Missing dictionaries on OpenOffice.org 3

I just upgraded to OpenOffice.org 3 and I really like it. But there was a small, but very anoying problem: OO.org seemed to be unable to find any dictionaries. I found out rather quicky, that starting with OO.org 3 dictionaries are only available as extensions. Well, basically this is no problem, but the English (at least the US and GB variante) are supposed to be bundled with the installer and are not available as seperate extension.

It seems there is a little bug with the installation on Vista under certain circumstances which causes the extensions not being registered properly with OO.org.

To solve the problem, follow the same following steps:

  • Locate your OO.org “install” directory of your installation, usually it is C:\Program Files\OpenOffice.org 3\share\extensions\install” [Updated 2008-12-21 to include “extensions”, thanks to the anonymous commenter!]
  • Manuylla install the appropriate dictionary extension (“dict-en.oxt”, “dict-de.oxt”, “dict-fr.oxt”, “dict-it.oxt”) by either launching the oxt directly or by chosing Tools -> Extension Manager.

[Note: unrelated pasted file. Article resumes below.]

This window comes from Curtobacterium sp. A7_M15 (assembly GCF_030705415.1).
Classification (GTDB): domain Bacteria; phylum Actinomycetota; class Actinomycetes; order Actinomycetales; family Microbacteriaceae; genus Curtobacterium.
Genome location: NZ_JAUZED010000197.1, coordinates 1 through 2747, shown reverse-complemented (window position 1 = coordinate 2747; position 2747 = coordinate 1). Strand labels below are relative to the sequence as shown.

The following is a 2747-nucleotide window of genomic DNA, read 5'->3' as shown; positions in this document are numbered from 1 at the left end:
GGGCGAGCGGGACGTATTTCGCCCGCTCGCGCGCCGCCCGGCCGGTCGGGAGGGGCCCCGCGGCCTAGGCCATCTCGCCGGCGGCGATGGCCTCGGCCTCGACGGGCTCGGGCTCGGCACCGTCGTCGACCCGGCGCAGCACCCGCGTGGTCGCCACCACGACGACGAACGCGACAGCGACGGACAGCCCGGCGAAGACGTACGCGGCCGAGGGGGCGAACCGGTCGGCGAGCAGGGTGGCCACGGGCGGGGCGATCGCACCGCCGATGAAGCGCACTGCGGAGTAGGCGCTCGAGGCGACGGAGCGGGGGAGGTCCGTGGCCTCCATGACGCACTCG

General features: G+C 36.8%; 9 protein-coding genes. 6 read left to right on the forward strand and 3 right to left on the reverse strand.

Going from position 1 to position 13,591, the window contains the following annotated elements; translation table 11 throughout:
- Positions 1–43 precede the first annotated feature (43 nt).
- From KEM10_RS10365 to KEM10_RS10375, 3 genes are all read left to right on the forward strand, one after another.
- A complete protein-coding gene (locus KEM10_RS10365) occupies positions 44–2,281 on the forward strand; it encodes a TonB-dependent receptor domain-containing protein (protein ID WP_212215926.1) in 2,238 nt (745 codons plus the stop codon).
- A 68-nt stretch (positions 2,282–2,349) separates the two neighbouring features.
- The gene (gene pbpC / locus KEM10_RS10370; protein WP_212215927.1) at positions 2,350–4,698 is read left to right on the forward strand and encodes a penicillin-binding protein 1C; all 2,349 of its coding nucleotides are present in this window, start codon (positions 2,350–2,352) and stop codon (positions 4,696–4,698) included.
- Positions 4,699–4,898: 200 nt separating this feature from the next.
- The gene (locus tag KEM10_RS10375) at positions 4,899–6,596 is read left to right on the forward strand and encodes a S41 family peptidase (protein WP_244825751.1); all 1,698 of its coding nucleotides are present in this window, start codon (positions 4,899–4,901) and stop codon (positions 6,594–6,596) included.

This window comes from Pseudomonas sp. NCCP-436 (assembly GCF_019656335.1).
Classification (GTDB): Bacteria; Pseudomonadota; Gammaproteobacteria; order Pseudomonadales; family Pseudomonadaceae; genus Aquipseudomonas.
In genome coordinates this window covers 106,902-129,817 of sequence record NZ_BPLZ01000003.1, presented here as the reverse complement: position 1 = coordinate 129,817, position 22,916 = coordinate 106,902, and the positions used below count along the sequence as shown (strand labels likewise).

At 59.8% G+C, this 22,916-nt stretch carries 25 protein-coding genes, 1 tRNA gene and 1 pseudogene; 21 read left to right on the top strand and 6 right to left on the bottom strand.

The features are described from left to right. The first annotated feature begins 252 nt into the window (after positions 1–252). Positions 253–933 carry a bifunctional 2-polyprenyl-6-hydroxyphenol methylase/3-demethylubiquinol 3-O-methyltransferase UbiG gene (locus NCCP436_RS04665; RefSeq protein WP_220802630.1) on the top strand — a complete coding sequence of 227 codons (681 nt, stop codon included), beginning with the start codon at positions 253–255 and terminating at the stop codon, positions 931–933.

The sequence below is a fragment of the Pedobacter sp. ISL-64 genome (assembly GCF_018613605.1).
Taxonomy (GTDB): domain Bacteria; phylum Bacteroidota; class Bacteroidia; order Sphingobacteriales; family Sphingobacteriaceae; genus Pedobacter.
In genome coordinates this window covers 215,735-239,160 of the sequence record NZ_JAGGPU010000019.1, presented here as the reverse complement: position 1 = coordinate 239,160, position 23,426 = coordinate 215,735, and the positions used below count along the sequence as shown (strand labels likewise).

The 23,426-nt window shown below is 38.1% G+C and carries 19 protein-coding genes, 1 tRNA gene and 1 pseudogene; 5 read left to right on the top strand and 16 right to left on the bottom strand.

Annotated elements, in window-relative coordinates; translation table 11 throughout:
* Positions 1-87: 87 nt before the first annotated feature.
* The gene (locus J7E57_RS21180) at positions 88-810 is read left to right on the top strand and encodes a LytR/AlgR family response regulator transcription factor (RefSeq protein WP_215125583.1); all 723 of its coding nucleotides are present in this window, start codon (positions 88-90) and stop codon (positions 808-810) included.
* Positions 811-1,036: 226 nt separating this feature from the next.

For me this worked after restarting OO.org totally (i.e. closing down all Writer, Calc, …).

Hong Kong: Final Days

Well, I’ve already been home for about a month now, but I never got around finishing this little series of mine while I was in Hong Kong nor the days afterwards. So this is just going to become a short wrap-up of the last days. I’ll add photos to the post later on (I hope 🙂 ).

On the third day I took my trip to the New Territories of Hong Kong. They basically are now the suburbs of this vast city. There are about 3.5 million people living in this area. The name implies some sort of wildness, but as a matter of fact, it really is rather urban than a wild. Here also the poorer areas of Hong Kong can be found. The trip showed us some of the larger suburbs, as well as we came close to the border with Mainland China. There are also some very nice parks there and areas which we were told are being occupied by lots and lots of Hong Kong people on weekends for relaxation and BBQ. All in all, the tour was nice, but nothing very special, I had hoped for a little bit more, but as a matter of fact… well… it’s urban and no wildness.

Next day, Christine and her brother Andreas arrived in Hong Kong and over the next two days we discovered Hong Kong together, re-visiting some of the areas I’d already been and also strawing more into the smaller streets I had avoided while walking alone. We visited Temple Street’s Night Market and of course got a lot of souvenirs there.